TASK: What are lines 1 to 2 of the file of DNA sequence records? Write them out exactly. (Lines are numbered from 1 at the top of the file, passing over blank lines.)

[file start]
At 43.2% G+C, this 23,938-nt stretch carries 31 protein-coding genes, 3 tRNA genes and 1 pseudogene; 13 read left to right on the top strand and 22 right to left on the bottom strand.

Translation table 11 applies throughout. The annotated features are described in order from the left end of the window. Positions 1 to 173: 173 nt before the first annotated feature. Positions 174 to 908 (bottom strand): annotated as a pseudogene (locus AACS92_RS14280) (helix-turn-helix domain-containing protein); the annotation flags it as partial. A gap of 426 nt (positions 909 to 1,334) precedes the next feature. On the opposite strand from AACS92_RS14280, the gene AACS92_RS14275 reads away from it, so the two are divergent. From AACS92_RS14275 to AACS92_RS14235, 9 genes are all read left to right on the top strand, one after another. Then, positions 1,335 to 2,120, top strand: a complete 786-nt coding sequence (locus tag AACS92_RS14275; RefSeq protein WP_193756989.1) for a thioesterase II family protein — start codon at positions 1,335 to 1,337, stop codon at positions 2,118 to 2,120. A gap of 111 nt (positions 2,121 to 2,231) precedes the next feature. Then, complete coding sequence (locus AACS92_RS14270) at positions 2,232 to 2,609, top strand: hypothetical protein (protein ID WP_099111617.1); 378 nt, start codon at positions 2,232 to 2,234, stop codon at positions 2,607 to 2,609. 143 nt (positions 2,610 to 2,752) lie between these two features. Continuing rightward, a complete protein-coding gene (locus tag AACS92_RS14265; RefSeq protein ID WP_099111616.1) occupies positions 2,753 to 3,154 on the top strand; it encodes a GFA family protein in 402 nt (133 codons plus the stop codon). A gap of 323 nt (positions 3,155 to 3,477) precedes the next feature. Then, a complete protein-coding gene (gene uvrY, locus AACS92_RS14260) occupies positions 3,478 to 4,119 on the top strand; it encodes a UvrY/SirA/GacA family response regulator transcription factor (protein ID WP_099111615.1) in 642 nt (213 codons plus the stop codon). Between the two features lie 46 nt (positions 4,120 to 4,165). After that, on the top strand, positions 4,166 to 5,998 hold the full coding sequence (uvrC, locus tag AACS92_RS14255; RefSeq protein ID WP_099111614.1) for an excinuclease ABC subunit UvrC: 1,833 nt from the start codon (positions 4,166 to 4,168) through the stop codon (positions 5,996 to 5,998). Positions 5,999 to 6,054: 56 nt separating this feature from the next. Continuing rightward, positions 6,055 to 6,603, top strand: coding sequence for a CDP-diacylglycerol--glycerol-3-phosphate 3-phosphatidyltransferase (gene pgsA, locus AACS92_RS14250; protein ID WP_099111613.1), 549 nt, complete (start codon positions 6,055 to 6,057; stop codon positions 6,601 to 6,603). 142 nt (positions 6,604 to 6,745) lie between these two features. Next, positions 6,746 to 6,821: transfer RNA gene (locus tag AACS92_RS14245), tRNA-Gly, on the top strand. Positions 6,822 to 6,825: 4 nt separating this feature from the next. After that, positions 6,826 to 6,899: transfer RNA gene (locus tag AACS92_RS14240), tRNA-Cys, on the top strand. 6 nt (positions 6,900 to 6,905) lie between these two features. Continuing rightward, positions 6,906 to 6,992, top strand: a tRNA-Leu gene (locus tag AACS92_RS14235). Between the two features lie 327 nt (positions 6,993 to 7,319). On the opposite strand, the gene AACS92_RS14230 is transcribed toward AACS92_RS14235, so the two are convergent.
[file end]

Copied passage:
At 43.2% G+C, this 23,938-nt stretch carries 31 protein-coding genes, 3 tRNA genes and 1 pseudogene; 13 read left to right on the top strand and 22 right to left on the bottom strand.

Translation table 11 applies throughout. The annotated features are described in order from the left end of the window. Positions 1 to 173: 173 nt before the first annotated feature. Positions 174 to 908 (bottom strand): annotated as a pseudogene (locus AACS92_RS14280) (helix-turn-helix domain-containing protein); the annotation flags it as partial. A gap of 426 nt (positions 909 to 1,334) precedes the next feature. On the opposite strand from AACS92_RS14280, the gene AACS92_RS14275 reads away from it, so the two are divergent. From AACS92_RS14275 to AACS92_RS14235, 9 genes are all read left to right on the top strand, one after another. Then, positions 1,335 to 2,120, top strand: a complete 786-nt coding sequence (locus tag AACS92_RS14275; RefSeq protein WP_193756989.1) for a thioesterase II family protein — start codon at positions 1,335 to 1,337, stop codon at positions 2,118 to 2,120. A gap of 111 nt (positions 2,121 to 2,231) precedes the next feature. Then, complete coding sequence (locus AACS92_RS14270) at positions 2,232 to 2,609, top strand: hypothetical protein (protein ID WP_099111617.1); 378 nt, start codon at positions 2,232 to 2,234, stop codon at positions 2,607 to 2,609. 143 nt (positions 2,610 to 2,752) lie between these two features. Continuing rightward, a complete protein-coding gene (locus tag AACS92_RS14265; RefSeq protein ID WP_099111616.1) occupies positions 2,753 to 3,154 on the top strand; it encodes a GFA family protein in 402 nt (133 codons plus the stop codon). A gap of 323 nt (positions 3,155 to 3,477) precedes the next feature. Then, a complete protein-coding gene (gene uvrY, locus AACS92_RS14260) occupies positions 3,478 to 4,119 on the top strand; it encodes a UvrY/SirA/GacA family response regulator transcription factor (protein ID WP_099111615.1) in 642 nt (213 codons plus the stop codon). Between the two features lie 46 nt (positions 4,120 to 4,165). After that, on the top strand, positions 4,166 to 5,998 hold the full coding sequence (uvrC, locus tag AACS92_RS14255; RefSeq protein ID WP_099111614.1) for an excinuclease ABC subunit UvrC: 1,833 nt from the start codon (positions 4,166 to 4,168) through the stop codon (positions 5,996 to 5,998). Positions 5,999 to 6,054: 56 nt separating this feature from the next. Continuing rightward, positions 6,055 to 6,603, top strand: coding sequence for a CDP-diacylglycerol--glycerol-3-phosphate 3-phosphatidyltransferase (gene pgsA, locus AACS92_RS14250; protein ID WP_099111613.1), 549 nt, complete (start codon positions 6,055 to 6,057; stop codon positions 6,601 to 6,603). 142 nt (positions 6,604 to 6,745) lie between these two features. Next, positions 6,746 to 6,821: transfer RNA gene (locus tag AACS92_RS14245), tRNA-Gly, on the top strand. Positions 6,822 to 6,825: 4 nt separating this feature from the next. After that, positions 6,826 to 6,899: transfer RNA gene (locus tag AACS92_RS14240), tRNA-Cys, on the top strand. 6 nt (positions 6,900 to 6,905) lie between these two features. Continuing rightward, positions 6,906 to 6,992, top strand: a tRNA-Leu gene (locus tag AACS92_RS14235). Between the two features lie 327 nt (positions 6,993 to 7,319). On the opposite strand, the gene AACS92_RS14230 is transcribed toward AACS92_RS14235, so the two are convergent.